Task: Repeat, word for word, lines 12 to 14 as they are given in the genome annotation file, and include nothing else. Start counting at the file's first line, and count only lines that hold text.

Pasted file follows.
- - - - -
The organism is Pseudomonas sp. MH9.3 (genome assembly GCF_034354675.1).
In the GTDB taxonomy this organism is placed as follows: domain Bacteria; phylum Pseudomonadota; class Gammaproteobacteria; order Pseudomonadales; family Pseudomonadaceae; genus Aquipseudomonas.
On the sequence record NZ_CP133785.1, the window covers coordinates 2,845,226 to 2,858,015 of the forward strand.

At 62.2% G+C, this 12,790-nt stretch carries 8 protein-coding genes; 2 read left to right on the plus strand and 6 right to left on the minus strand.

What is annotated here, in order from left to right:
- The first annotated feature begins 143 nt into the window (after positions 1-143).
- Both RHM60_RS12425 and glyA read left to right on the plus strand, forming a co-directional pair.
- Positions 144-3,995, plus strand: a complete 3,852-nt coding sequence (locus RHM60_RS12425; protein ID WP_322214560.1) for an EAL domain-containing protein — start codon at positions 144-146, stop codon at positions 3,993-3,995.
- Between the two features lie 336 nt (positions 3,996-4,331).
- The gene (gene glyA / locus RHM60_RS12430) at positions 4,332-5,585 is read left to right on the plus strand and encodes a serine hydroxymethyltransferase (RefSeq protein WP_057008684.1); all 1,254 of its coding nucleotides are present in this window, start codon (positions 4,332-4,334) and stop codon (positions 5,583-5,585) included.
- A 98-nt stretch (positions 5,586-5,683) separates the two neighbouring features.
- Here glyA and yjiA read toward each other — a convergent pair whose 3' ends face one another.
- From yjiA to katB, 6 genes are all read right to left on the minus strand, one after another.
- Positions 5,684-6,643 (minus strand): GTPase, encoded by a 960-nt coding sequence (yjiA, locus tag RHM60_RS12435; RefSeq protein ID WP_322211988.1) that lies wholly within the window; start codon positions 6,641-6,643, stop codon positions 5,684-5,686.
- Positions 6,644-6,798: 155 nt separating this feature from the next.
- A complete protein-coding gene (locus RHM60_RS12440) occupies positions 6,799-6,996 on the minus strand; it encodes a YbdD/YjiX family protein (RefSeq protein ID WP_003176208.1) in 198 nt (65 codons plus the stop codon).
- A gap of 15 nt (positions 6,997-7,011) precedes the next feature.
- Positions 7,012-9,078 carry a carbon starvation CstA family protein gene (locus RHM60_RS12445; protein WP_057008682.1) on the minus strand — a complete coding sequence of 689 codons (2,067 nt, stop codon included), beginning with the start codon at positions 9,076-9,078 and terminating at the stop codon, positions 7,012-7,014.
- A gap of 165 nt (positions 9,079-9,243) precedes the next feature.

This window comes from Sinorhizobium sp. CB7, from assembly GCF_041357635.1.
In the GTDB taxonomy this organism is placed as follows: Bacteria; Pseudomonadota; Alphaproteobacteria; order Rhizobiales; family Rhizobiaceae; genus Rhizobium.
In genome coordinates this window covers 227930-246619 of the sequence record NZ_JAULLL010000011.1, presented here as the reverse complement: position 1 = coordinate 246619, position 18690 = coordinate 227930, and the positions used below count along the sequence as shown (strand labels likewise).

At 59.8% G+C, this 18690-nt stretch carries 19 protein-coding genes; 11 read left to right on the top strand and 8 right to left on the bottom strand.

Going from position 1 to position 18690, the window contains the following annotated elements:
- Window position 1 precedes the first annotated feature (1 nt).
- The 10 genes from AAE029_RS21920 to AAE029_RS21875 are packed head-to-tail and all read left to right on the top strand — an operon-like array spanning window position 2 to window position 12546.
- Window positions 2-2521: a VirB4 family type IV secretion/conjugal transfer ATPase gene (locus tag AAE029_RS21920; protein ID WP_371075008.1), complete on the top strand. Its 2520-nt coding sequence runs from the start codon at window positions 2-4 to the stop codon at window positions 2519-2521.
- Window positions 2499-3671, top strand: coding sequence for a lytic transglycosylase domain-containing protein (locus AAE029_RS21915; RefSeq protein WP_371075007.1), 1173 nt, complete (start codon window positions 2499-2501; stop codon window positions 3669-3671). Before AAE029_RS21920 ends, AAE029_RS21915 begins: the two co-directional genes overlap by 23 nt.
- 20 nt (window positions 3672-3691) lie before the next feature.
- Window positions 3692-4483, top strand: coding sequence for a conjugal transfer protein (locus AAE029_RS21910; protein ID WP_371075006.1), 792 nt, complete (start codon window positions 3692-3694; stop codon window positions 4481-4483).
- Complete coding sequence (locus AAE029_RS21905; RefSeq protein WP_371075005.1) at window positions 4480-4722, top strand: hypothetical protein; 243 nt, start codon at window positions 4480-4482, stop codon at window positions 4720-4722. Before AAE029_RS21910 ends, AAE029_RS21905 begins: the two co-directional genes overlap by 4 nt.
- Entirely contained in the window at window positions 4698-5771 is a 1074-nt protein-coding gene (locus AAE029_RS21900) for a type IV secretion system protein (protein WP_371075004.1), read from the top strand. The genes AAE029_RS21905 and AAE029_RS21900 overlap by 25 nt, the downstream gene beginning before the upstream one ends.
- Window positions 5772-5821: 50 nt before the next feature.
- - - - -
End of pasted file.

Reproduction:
- Here glyA and yjiA read toward each other — a convergent pair whose 3' ends face one another.
- From yjiA to katB, 6 genes are all read right to left on the minus strand, one after another.
- Positions 5,684-6,643 (minus strand): GTPase, encoded by a 960-nt coding sequence (yjiA, locus tag RHM60_RS12435; RefSeq protein ID WP_322211988.1) that lies wholly within the window; start codon positions 6,641-6,643, stop codon positions 5,684-5,686.